When not at war, armies are often used to control civil disorders, especially in eras of rapid social change and unrest. But in nineteenth century Europe, without the technological advances of modern armies and police forces, an army’s only advantages were discipline and organization—and in the face of popular opposition to the regime in power, both could rapidly deteriorate. Such was the case in France after the Napoleonic Wars, where a cumulative recent history of failure weakened an already fragile army’s ability to keep the peace. After the February 1848 overthrow of the last king of France, the new republican government proved remarkably resilient, retaining power while pursuing moderate social policies despite the concerted efforts of a variety of radical and socialist groups. These efforts took numerous forms, ranging from demonstrations to attempted coups to full-scale urban combat, and culminated in the crisis of the June Days. At stake was the future of French government and the social and economic policy of France at large. In Controlling Paris, Jonathan M. House offers us a study of revolution from the viewpoint of the government rather than the revolutionary. It is not focused on military tactics so much as on the broader issues involved in controlling civil disorders: relations between the government and its military leaders, causes and social issues of public disorder, political loyalty of troops in crisis, and excessive use of force to control civil disorders. Yet somehow, despite all these disadvantages, the French police and armed forces prevented regime change far more often than they failed to do so.
A narrative of revolutionary Paris between 1830 and 1848 draws on court records, news clippings, and journal entries to portray the individuals behind the uprisings for a new government from their own perspectives.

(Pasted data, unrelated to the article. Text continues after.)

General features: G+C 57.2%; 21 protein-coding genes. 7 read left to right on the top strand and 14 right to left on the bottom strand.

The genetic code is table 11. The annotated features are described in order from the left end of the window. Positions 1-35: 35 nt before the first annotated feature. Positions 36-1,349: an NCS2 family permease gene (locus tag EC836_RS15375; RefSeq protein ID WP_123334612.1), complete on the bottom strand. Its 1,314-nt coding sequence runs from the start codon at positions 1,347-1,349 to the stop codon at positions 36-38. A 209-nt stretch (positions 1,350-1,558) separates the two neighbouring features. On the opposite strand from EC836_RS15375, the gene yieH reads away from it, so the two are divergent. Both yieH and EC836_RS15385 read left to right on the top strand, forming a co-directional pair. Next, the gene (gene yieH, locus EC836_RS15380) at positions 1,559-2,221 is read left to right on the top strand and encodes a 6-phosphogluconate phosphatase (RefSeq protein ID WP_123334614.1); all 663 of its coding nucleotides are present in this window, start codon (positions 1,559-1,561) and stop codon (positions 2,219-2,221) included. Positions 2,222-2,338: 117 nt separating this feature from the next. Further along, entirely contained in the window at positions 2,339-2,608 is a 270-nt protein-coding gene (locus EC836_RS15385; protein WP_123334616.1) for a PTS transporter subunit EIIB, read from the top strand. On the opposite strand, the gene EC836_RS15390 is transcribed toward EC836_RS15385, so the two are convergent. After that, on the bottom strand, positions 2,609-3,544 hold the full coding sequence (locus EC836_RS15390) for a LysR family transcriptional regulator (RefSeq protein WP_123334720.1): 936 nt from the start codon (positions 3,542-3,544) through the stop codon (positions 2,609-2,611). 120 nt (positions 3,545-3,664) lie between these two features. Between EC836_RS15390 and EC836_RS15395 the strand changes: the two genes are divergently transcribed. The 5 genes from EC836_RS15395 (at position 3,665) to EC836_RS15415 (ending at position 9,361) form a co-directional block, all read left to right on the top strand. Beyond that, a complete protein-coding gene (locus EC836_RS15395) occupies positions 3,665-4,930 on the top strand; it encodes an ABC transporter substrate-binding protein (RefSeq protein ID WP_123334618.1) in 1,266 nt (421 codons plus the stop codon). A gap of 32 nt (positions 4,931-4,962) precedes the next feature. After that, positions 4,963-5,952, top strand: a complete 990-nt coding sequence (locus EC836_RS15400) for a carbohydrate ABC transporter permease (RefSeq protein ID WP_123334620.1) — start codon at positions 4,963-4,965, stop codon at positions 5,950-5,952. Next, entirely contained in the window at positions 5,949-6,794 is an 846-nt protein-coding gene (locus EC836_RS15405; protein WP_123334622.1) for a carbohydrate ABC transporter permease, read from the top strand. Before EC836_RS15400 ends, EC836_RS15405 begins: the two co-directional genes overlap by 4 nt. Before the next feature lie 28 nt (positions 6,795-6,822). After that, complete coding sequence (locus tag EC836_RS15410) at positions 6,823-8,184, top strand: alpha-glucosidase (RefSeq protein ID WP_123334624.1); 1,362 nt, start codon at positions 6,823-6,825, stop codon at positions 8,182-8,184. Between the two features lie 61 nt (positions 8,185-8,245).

The French Republic under Cavaignac 1848
General Louis Eugene Cavaignac has been a symbol of reactionary violence ever since he crushed the insurgent workers of Paris in the "bloody June Days" of 1848. Professor de Luna presents a fresh interpretation of the General, as well as a detailed examination of the turbulent year of European revolution, until Cavaignac was defeated by Louis Bonaparte in the December presidential elections. Many historians have dismissed the Cavaignac period as one of bleak reaction, but Professor de Luna shows that the General was a fervent democratic republican, and that the moderate republicans under Cavaignac offered their own program of political, economic, and educational reform. Originally published in 1969. The Princeton Legacy Library uses the latest print-on-demand technology to again make available previously out-of-print books from the distinguished backlist of Princeton University Press. These editions preserve the original texts of these important books while presenting them in durable paperback and hardcover editions. The goal of the Princeton Legacy Library is to vastly increase access to the rich scholarly heritage found in the thousands of books published by Princeton University Press since its founding in 1905.
France and 1848
An extensive and authoritative study that examines the economic, social and political crises of France during the revolution of 1848. Using analysis of original sources and recent research, Fortescue here offers new interpretations of events leading up to and after the second republic was declared. Looking at Louis Philippe's overthrow, the proclamation of manhood suffrage and the unexpected success of the right-wing in the subsequent elections, this book evaluates the political history of France in 1848 and the French political culture of the time. This should be read by all students of nineteenth century history, political scientists and all those with an interest in the historical development of French political culture.